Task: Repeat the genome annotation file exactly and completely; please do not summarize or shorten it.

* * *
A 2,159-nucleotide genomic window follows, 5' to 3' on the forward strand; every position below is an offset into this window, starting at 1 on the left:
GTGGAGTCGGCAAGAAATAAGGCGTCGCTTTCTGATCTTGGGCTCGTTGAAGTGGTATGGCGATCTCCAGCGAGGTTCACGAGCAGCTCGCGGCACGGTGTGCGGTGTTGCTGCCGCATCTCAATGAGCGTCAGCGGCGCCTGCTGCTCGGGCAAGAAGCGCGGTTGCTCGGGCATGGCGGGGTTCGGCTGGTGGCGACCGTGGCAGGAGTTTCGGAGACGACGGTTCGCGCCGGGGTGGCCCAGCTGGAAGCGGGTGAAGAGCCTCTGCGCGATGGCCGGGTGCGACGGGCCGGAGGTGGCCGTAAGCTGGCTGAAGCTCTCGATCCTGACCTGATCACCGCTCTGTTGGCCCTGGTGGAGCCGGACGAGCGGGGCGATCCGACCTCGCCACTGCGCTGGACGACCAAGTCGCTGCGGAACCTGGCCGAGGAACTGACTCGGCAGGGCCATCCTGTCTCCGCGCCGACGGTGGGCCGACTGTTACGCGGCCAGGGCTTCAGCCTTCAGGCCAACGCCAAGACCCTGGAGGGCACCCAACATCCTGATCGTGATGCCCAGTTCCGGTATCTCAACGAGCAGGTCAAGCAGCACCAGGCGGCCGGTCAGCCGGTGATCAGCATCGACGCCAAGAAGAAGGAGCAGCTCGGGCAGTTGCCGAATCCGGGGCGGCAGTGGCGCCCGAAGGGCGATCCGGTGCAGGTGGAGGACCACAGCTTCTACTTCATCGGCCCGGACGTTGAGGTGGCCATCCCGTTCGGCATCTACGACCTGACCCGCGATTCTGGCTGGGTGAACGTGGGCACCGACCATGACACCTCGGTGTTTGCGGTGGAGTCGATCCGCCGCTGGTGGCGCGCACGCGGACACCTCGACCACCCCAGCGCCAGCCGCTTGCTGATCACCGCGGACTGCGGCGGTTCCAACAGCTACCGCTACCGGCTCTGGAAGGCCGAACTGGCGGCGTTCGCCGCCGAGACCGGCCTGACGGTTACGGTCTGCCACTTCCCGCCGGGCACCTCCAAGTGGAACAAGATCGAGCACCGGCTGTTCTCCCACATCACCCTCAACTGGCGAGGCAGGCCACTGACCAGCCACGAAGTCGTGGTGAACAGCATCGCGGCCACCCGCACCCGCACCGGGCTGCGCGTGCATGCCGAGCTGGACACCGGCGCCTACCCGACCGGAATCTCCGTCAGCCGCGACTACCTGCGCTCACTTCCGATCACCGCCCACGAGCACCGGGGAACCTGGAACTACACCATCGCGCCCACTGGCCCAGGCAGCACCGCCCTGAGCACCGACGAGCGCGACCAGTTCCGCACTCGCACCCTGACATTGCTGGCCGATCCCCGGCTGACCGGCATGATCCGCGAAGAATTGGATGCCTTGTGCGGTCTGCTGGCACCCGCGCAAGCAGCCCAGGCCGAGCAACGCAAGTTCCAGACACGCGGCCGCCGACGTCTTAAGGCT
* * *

A 2,159-nucleotide genomic window follows, 5' to 3' on the forward strand; every position below is an offset into this window, starting at 1 on the left:
GTGGAGTCGGCAAGAAATAAGGCGTCGCTTTCTGATCTTGGGCTCGTTGAAGTGGTATGGCGATCTCCAGCGAGGTTCACGAGCAGCTCGCGGCACGGTGTGCGGTGTTGCTGCCGCATCTCAATGAGCGTCAGCGGCGCCTGCTGCTCGGGCAAGAAGCGCGGTTGCTCGGGCATGGCGGGGTTCGGCTGGTGGCGACCGTGGCAGGAGTTTCGGAGACGACGGTTCGCGCCGGGGTGGCCCAGCTGGAAGCGGGTGAAGAGCCTCTGCGCGATGGCCGGGTGCGACGGGCCGGAGGTGGCCGTAAGCTGGCTGAAGCTCTCGATCCTGACCTGATCACCGCTCTGTTGGCCCTGGTGGAGCCGGACGAGCGGGGCGATCCGACCTCGCCACTGCGCTGGACGACCAAGTCGCTGCGGAACCTGGCCGAGGAACTGACTCGGCAGGGCCATCCTGTCTCCGCGCCGACGGTGGGCCGACTGTTACGCGGCCAGGGCTTCAGCCTTCAGGCCAACGCCAAGACCCTGGAGGGCACCCAACATCCTGATCGTGATGCCCAGTTCCGGTATCTCAACGAGCAGGTCAAGCAGCACCAGGCGGCCGGTCAGCCGGTGATCAGCATCGACGCCAAGAAGAAGGAGCAGCTCGGGCAGTTGCCGAATCCGGGGCGGCAGTGGCGCCCGAAGGGCGATCCGGTGCAGGTGGAGGACCACAGCTTCTACTTCATCGGCCCGGACGTTGAGGTGGCCATCCCGTTCGGCATCTACGACCTGACCCGCGATTCTGGCTGGGTGAACGTGGGCACCGACCATGACACCTCGGTGTTTGCGGTGGAGTCGATCCGCCGCTGGTGGCGCGCACGCGGACACCTCGACCACCCCAGCGCCAGCCGCTTGCTGATCACCGCGGACTGCGGCGGTTCCAACAGCTACCGCTACCGGCTCTGGAAGGCCGAACTGGCGGCGTTCGCCGCCGAGACCGGCCTGACGGTTACGGTCTGCCACTTCCCGCCGGGCACCTCCAAGTGGAACAAGATCGAGCACCGGCTGTTCTCCCACATCACCCTCAACTGGCGAGGCAGGCCACTGACCAGCCACGAAGTCGTGGTGAACAGCATCGCGGCCACCCGCACCCGCACCGGGCTGCGCGTGCATGCCGAGCTGGACACCGGCGCCTACCCGACCGGAATCTCCGTCAGCCGCGACTACCTGCGCTCACTTCCGATCACCGCCCACGAGCACCGGGGAACCTGGAACTACACCATCGCGCCCACTGGCCCAGGCAGCACCGCCCTGAGCACCGACGAGCGCGACCAGTTCCGCACTCGCACCCTGACATTGCTGGCCGATCCCCGGCTGACCGGCATGATCCGCGAAGAATTGGATGCCTTGTGCGGTCTGCTGGCACCCGCGCAAGCAGCCCAGGCCGAGCAACGCAAGTTCCAGACACGCGGCCGCCGACGTCTTAAGGCT